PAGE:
Given Nintendo’s penchant over the last few years for bringing Wii U games over to the Switch, a game like Super Mario Maker 2 is bound to have a few people scratching their head over how it’s actually different from the original. The game on Wii U was already so well polished, making great use of that console’s Gamepad touch screen to allow for intuitive creation, there was a wealth of incredibly creative levels being shared, and Nintendo added a great deal to it through feature updates and little bonus character skins. So how is Super Mario Maker 2 improving on all of that on Nintendo Switch?
It’s that last point in particular that could blur the lines between remaster and sequel, but personally I feel that the differences are clear. Just looking at the creation side of the game, you have a familiar looking interface with level design and structure options on the left side of the screen, a selection of building blocks along the top, and then tools down the right. It’s been smartened up a bit, made to look a tad more modern, and the layout revised roughly in line with the 3DS version, dig a little deeper and you start to find more meaningful changes to the create tools. There’s radial menus for selecting items, and these have definitely been created with docked play in mind, helping to bridge some of the gap without being able to stab at the screen with your fingers and thumbs.
You’ll also find a brand new theme, based off Super Mario 3D World. It looks weird. For one thing, there’s the logical leap the designers had to make to take a version of the Mario platformer first designed for the 3DS’ stereoscopic 3D, and then adapted into a fantastic co-op platformer, to be rendered in a side-scrolling form. It adds a lot of great elements into the mix, from the Cat Mario costume’s dive attack and ability to clamber up walls, to the transparent pipes, spike blocks, on-off switches, extension blocks and so much more.
It still looks really odd the first time you switch from create mode to play, where the game’s camera angle adjusts to reveal the depth of what Mario is running on. You simply don’t get that in the other Mario side-scrollers, where even the 3D rendering of New Super Mario Bros. is given a purely 2D look.
It’s because of all of these changes that the Super Mario 3D World theme stands apart from the others in the game. You can switch between those themes on the fly, with many game elements having been reproduced between the eras of Mario, but Nintendo decided that there’s just too much that’s different with 3D World. If you switch themes from the old crop to 3D World, it will wipe everything that you’ve created and force you to start from scratch.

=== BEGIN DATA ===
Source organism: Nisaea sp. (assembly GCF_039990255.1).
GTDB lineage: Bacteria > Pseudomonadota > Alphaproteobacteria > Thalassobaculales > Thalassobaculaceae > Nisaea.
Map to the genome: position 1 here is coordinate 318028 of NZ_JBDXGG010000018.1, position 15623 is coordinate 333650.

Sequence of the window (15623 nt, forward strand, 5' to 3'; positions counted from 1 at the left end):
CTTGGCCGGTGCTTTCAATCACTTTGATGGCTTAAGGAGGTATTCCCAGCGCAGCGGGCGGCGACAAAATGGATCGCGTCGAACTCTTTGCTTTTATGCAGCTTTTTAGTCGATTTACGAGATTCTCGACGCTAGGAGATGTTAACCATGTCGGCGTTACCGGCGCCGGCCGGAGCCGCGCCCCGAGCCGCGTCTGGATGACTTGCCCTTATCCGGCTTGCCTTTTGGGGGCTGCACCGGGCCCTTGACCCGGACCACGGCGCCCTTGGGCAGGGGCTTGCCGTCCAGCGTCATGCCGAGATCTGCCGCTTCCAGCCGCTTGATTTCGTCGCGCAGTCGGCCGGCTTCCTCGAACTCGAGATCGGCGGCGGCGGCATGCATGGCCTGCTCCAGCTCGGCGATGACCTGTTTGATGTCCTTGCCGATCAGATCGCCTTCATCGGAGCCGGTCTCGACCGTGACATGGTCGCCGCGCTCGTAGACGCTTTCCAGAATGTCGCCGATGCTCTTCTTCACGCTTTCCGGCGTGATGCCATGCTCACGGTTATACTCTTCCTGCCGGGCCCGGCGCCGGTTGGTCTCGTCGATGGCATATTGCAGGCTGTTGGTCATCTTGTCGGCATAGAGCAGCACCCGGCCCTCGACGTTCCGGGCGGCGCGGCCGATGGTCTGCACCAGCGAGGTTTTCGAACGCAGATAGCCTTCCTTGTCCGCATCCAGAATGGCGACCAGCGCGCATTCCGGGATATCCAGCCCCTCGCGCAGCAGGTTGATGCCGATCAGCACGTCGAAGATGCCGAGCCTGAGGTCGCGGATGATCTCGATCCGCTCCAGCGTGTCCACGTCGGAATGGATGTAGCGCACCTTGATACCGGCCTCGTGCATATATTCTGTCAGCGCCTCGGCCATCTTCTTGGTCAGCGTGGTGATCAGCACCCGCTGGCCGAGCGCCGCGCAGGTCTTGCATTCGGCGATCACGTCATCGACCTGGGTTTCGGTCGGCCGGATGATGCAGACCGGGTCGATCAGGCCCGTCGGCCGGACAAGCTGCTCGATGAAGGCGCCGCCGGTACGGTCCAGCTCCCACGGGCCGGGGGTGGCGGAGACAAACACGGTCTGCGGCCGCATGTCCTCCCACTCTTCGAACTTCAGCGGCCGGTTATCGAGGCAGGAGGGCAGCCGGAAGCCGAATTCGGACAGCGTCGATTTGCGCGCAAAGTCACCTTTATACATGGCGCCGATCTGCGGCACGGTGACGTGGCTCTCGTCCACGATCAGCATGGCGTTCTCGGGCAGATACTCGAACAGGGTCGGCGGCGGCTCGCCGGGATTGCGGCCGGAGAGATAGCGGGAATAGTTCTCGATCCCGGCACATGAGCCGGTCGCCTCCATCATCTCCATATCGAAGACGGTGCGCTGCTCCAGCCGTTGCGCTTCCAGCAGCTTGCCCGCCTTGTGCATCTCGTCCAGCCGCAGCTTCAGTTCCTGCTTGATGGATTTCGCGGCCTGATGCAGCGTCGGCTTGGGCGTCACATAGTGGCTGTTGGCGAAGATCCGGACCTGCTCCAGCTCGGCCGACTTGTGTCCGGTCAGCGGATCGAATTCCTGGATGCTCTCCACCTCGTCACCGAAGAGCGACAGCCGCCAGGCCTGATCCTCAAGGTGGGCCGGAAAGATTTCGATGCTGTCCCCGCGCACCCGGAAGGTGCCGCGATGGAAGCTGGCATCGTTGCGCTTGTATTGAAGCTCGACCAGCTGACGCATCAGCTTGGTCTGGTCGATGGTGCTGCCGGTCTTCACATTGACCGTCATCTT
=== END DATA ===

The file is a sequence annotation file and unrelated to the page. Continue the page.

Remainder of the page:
For the creators, there’s more than enough new toys to get to grips with, but for people that just want to pick up an off-kilter Mario game and play, there’s reams and reams of new content. For one thing you have the new single player mode, which once again does a great job of demonstrating some of the possibilities with the creation tools, being built around the Sun that hounds you through the level or a quirky haunted house level. There’s over 100 levels here, which Mario takes on as contracts to earn enough coins to rebuild Peach’s castle, and they’re added to the job listing in groups, meaning you can pick ones that sound fun, or dip in and out if you find something a bit tricky.
Where things will get really wild is with Creation World, where you can sample all manner of weird and wonderful, or plain and ordinary Mario levels from the community – there’s tons of filters to help you find what you want. Personally I think it’s a real disappointment that sharing levels is now locked behind having a Switch Online subscription, when it’s free in games like LittleBigPlanet 3 and Dreams. Frankly, it sucks and it’s a real shame that Nintendo are pushing it so hard like this, especially when there are other parts of Super Mario Maker 2 that are more easily justified to live behind the pay wall.
Multiplayer was missing from the first Super Mario Maker, but it’s here in full force and brings online multiplayer to the series for the first time. It is absolute madness, embracing the chaotic nature of multiplayer New Super Mario Bros. and splicing it together with the nonsense of so many of these levels.
You can tackle things co-operatively, and this was a cheating path to the end of some particularly challenging levels, as a single surviving player can revive the others as they float back into the level in bubbles and combine to skirt past some of the brutally difficult creations. Alternatively you can play competitively, and it’s here that having multiplayer across multiple consoles works really well. Instead of being locked to the same screen, you can play ad hoc or over the internet – thankfully for ad hoc play, only one of you needs a Switch Online sub to access online levels – and this gives you all your own view of the frantic action as you all race to get to the finish flag first. If you die, you’re reset back to the beginning of the level, but depending on the level there can be a tense mix of needing to battle together to get past obstacles and be the first to finish, and I managed to sneak the win on a few occasions as we played.
From what we’ve played, Super Mario Maker 2 more than justifies its status as a full sequel. It doesn’t just bring the magic of the original game to the Switch, but adds so much more content and more ways to play in the process. Whether you’re into creating and sharing levels, want an endless supply of Mario platforming or barmy experiments to sample, or it’s multiplayer Mario madness you’re after, Super Mario Maker 2 has it all.